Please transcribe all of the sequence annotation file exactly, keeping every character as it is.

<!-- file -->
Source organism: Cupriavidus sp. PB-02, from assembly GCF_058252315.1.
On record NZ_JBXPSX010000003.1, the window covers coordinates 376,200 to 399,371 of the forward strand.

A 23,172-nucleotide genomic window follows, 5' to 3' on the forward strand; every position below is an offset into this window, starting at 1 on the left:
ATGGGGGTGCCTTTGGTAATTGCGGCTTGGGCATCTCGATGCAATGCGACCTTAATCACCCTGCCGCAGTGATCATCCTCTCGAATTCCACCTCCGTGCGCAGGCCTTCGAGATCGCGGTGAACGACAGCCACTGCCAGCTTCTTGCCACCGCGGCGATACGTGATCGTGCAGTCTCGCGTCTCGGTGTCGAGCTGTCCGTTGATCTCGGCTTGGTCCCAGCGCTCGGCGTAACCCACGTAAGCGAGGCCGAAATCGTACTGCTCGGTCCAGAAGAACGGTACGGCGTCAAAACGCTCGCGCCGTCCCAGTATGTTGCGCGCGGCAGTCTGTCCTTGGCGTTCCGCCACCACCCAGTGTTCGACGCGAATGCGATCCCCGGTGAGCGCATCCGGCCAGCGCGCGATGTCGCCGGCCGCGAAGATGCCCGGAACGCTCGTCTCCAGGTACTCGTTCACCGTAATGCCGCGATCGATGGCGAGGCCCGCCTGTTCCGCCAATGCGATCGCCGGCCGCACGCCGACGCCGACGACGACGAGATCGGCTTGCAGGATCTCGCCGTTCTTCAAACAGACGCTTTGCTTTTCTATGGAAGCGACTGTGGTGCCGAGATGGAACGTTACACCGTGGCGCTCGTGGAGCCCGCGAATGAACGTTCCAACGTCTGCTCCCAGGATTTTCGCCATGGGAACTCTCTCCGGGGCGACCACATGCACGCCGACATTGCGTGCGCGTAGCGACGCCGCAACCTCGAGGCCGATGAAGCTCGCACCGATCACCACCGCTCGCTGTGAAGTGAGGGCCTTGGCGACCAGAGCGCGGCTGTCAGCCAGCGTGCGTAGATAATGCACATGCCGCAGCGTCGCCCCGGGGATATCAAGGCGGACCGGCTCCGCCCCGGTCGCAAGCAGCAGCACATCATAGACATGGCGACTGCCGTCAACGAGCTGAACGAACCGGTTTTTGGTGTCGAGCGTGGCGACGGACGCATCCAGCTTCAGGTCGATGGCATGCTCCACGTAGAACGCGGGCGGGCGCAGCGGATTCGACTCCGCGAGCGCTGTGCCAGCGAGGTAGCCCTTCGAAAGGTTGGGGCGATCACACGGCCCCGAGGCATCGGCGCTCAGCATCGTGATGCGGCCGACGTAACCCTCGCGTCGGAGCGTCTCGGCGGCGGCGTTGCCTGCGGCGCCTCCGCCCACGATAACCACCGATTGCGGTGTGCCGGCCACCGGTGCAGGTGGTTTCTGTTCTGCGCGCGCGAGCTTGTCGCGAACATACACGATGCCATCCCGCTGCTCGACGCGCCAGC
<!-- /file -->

Source organism: Cupriavidus sp. PB-02, from assembly GCF_058252315.1.
On record NZ_JBXPSX010000003.1, the window covers coordinates 376,200 to 399,371 of the forward strand.

A 23,172-nucleotide genomic window follows, 5' to 3' on the forward strand; every position below is an offset into this window, starting at 1 on the left:
ATGGGGGTGCCTTTGGTAATTGCGGCTTGGGCATCTCGATGCAATGCGACCTTAATCACCCTGCCGCAGTGATCATCCTCTCGAATTCCACCTCCGTGCGCAGGCCTTCGAGATCGCGGTGAACGACAGCCACTGCCAGCTTCTTGCCACCGCGGCGATACGTGATCGTGCAGTCTCGCGTCTCGGTGTCGAGCTGTCCGTTGATCTCGGCTTGGTCCCAGCGCTCGGCGTAACCCACGTAAGCGAGGCCGAAATCGTACTGCTCGGTCCAGAAGAACGGTACGGCGTCAAAACGCTCGCGCCGTCCCAGTATGTTGCGCGCGGCAGTCTGTCCTTGGCGTTCCGCCACCACCCAGTGTTCGACGCGAATGCGATCCCCGGTGAGCGCATCCGGCCAGCGCGCGATGTCGCCGGCCGCGAAGATGCCCGGAACGCTCGTCTCCAGGTACTCGTTCACCGTAATGCCGCGATCGATGGCGAGGCCCGCCTGTTCCGCCAATGCGATCGCCGGCCGCACGCCGACGCCGACGACGACGAGATCGGCTTGCAGGATCTCGCCGTTCTTCAAACAGACGCTTTGCTTTTCTATGGAAGCGACTGTGGTGCCGAGATGGAACGTTACACCGTGGCGCTCGTGGAGCCCGCGAATGAACGTTCCAACGTCTGCTCCCAGGATTTTCGCCATGGGAACTCTCTCCGGGGCGACCACATGCACGCCGACATTGCGTGCGCGTAGCGACGCCGCAACCTCGAGGCCGATGAAGCTCGCACCGATCACCACCGCTCGCTGTGAAGTGAGGGCCTTGGCGACCAGAGCGCGGCTGTCAGCCAGCGTGCGTAGATAATGCACATGCCGCAGCGTCGCCCCGGGGATATCAAGGCGGACCGGCTCCGCCCCGGTCGCAAGCAGCAGCACATCATAGACATGGCGACTGCCGTCAACGAGCTGAACGAACCGGTTTTTGGTGTCGAGCGTGGCGACGGACGCATCCAGCTTCAGGTCGATGGCATGCTCCACGTAGAACGCGGGCGGGCGCAGCGGATTCGACTCCGCGAGCGCTGTGCCAGCGAGGTAGCCCTTCGAAAGGTTGGGGCGATCACACGGCCCCGAGGCATCGGCGCTCAGCATCGTGATGCGGCCGACGTAACCCTCGCGTCGGAGCGTCTCGGCGGCGGCGTTGCCTGCGGCGCCTCCGCCCACGATAACCACCGATTGCGGTGTGCCGGCCACCGGTGCAGGTGGTTTCTGTTCTGCGCGCGCGAGCTTGTCGCGAACATACACGATGCCATCCCGCTGCTCGACGCGCCAGC